Sunday, December 28, 2014
Still some final steps -- even though editing is done -- those last technical and aesthetic finishing touches that transform an "edit" into a movie.
There's a way of talking about the cutting of a documentary (a form notorious for bulking up on hours and hours of footage) that sounds much like trying to lose weight. The exercise of keystrokes on the editing station slims down the running time in such a way that one might exclaim: "I'm down to 2 hours and 6 minutes!" as if one had just stepped on the bathroom scale.
A good friend of mine was telling me this summer about editing her first big project, and how she began the process with a three-hour rough cut. Confronted with material she was reluctant to remove from the film, she kept telling herself that she wasn't completely getting rid of what she began to cut from it. These scenes would be "DVD Extras." The film was completed and it had a quite successful life of screenings. But she never got around to compiling all those DVD extras after all that -- they were, however, a good mental conceit for parting with footage dear to the heart but not helpful to the project moving forward.
Suffice to say, some lovely material has crossed the rainbow bridge into the Valhalla of "DVD Extras."
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One aspect of the editing process that proved itself of great value in the last stages of things -- especially for a large project with many elements in play -- were the many private viewings and pieces of feedback from colleagues and cohorts.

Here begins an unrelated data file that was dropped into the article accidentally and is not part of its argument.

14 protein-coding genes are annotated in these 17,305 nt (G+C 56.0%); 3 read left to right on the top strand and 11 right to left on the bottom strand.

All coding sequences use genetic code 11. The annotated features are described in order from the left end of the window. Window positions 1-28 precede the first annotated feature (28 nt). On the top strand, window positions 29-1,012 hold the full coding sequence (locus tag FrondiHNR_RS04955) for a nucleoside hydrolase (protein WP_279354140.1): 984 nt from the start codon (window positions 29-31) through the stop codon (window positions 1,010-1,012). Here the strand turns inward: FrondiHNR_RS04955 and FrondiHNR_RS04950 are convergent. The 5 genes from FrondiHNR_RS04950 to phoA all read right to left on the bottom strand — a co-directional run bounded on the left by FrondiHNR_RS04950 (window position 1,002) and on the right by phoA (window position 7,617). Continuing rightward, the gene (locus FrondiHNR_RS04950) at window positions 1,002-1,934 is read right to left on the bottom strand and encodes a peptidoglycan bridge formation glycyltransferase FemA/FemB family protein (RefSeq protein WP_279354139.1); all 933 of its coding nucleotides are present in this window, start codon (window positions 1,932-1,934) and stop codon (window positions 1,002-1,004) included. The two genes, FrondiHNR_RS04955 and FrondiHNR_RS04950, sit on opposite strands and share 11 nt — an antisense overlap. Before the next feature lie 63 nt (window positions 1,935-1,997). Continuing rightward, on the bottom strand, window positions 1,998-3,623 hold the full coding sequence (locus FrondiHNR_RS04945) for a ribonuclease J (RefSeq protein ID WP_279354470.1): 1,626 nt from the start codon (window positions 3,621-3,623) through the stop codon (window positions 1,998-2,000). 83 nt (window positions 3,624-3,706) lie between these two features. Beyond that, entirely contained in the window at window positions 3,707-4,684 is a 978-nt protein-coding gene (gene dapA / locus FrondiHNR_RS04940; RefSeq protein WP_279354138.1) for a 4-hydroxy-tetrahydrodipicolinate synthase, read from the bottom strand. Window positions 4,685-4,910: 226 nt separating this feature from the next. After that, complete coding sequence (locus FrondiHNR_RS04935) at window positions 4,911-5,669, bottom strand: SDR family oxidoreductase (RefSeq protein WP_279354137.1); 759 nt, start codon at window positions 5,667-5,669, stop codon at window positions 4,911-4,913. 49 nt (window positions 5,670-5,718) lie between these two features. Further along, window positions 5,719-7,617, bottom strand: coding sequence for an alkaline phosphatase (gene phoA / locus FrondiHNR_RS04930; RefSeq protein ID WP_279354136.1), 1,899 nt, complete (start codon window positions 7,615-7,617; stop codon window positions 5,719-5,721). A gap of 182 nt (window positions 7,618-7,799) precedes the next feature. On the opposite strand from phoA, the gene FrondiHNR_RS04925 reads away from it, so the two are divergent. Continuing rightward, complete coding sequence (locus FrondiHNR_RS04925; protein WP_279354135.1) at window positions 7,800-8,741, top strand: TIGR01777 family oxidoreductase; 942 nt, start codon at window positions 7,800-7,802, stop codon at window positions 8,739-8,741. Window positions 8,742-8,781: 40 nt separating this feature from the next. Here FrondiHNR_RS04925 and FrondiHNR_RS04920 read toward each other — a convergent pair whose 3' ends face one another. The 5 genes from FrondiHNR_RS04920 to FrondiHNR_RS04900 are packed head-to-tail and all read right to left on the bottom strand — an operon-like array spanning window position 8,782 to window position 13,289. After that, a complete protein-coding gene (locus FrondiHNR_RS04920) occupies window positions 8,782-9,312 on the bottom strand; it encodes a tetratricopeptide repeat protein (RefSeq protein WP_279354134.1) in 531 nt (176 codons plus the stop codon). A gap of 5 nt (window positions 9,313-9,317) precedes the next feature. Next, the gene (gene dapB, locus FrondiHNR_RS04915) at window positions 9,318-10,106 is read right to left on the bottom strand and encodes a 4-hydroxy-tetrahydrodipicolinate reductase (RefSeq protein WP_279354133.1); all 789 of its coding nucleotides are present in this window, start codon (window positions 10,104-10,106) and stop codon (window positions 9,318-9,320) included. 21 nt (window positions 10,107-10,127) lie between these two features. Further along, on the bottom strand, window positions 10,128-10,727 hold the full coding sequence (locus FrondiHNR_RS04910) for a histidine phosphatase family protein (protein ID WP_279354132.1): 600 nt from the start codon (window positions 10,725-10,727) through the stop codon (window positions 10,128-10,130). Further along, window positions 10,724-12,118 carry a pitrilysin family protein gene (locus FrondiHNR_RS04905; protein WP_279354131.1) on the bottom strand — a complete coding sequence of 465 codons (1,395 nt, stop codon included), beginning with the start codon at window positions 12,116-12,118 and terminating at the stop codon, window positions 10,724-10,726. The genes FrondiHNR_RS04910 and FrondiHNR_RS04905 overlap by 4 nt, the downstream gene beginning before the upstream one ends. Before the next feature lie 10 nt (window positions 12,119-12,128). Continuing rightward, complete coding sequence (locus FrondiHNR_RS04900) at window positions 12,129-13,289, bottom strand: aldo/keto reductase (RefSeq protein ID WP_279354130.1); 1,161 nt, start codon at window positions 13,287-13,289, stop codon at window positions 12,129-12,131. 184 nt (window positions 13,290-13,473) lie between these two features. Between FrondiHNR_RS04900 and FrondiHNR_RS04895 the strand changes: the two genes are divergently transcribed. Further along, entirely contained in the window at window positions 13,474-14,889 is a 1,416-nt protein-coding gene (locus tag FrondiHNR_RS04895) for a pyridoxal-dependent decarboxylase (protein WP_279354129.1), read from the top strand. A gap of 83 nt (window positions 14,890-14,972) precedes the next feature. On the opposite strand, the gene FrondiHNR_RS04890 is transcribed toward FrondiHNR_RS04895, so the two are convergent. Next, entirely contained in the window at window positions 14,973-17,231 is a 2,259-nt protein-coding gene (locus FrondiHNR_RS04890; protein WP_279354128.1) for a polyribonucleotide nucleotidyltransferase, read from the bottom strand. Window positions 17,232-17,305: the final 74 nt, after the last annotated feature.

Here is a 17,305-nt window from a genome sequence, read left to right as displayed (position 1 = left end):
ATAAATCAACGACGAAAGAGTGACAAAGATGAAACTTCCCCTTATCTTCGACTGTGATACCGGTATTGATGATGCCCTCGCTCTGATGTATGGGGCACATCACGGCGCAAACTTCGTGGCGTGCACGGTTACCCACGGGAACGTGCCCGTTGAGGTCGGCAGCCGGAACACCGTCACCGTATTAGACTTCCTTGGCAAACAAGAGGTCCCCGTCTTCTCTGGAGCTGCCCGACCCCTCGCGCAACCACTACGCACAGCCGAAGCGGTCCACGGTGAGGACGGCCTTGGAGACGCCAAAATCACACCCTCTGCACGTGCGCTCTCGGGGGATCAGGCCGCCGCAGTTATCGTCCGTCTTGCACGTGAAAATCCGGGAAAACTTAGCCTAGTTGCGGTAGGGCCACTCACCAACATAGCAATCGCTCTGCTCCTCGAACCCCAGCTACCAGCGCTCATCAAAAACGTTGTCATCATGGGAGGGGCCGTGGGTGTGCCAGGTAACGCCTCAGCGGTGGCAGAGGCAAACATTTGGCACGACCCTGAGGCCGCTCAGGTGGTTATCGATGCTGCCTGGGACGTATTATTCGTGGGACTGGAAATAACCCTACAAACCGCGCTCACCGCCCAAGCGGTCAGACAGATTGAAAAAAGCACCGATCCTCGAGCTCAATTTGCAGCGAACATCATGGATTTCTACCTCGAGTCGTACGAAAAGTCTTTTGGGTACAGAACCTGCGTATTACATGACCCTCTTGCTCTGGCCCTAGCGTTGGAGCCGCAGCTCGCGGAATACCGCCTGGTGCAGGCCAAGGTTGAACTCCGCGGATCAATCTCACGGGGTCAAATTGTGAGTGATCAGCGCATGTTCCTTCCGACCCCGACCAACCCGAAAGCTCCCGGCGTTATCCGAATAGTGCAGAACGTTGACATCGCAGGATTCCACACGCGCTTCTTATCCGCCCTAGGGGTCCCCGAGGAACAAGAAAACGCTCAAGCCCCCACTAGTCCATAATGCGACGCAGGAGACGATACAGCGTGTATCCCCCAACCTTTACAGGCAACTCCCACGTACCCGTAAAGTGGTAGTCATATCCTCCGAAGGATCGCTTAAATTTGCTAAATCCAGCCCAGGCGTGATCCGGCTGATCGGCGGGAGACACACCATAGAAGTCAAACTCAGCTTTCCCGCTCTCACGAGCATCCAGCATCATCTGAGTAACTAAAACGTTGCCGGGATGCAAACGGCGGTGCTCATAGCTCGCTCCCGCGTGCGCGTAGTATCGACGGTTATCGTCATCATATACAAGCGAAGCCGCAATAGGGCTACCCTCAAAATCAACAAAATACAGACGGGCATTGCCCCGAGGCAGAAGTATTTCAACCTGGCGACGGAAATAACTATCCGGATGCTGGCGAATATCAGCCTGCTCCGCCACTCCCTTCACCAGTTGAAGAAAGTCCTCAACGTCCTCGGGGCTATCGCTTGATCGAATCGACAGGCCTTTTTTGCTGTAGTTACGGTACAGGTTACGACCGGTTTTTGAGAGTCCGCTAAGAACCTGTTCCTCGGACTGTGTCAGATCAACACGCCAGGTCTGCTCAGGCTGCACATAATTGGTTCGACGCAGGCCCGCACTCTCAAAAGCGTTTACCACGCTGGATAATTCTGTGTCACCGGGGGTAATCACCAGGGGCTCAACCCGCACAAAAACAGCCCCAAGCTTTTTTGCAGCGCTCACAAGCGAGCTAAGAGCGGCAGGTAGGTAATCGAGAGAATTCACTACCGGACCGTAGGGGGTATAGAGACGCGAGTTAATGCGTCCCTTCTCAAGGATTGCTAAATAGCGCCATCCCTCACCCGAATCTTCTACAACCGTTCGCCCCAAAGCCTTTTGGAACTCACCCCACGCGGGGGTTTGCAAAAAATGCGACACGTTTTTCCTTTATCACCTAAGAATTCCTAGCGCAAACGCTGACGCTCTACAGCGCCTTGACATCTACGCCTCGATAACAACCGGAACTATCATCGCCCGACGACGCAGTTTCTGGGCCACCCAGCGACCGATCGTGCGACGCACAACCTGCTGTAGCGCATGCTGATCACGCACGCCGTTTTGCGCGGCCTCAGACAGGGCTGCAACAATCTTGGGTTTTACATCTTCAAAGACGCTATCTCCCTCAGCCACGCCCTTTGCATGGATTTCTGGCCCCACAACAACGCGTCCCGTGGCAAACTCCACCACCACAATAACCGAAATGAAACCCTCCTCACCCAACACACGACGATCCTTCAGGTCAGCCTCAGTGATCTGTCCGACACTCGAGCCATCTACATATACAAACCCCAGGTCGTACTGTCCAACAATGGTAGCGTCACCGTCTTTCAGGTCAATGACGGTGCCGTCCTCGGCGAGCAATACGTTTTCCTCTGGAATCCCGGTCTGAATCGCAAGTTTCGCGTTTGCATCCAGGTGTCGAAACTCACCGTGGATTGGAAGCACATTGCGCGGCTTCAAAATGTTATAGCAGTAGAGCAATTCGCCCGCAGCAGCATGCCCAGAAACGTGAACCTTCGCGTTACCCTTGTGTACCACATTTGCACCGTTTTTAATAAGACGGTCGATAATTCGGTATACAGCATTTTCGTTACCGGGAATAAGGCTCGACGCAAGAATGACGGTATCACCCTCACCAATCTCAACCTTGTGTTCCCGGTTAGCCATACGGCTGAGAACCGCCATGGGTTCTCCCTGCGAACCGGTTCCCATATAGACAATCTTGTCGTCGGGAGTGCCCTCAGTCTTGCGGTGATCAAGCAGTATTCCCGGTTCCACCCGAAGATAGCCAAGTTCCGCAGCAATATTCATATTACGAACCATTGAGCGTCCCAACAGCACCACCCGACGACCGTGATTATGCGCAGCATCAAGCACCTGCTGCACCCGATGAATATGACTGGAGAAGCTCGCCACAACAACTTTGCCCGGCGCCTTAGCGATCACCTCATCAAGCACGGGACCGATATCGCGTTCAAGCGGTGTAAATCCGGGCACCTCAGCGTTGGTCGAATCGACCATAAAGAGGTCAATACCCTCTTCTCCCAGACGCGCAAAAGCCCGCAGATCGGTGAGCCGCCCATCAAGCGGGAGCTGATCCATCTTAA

A film plays very differently on a screen than it does on an editing platform, sometimes in quite subtle ways. Some of the advice I received made it directly into the film, but other suggestions were helpful in a more indirect way, pointing me toward sections of the film that needed attention -- even if the solution turned out to be something very different than what had been advised.
There's an art to giving feedback too. Sometimes there are very good suggestions that are nonetheless unhelpful -- not because of the quality of the idea, but because every film is a personal vision and there are many ways of making a film. Suffice to say, it might be a good suggestion. . . for the film that person should make themselves. Feedback of a more open-ended type can often be more useful, as paradoxical as that sounds.
But even sensing the energy in the room when people are seeing the film is a critical thing to the fine-tuning of pacing and the length of an ellipsis from one sequence to the next. And in a private work-in-progress screening there's no more beautiful sound than to hear laughter from other people at a funny moment in the film after so many times viewing it in the cutting room and hoping it will translate onto the screen. There can be a real danger in discovering how all this will play out by waiting until the film's premiere, and so I'd highly recommend it to other filmmakers as a useful lesson from the process here.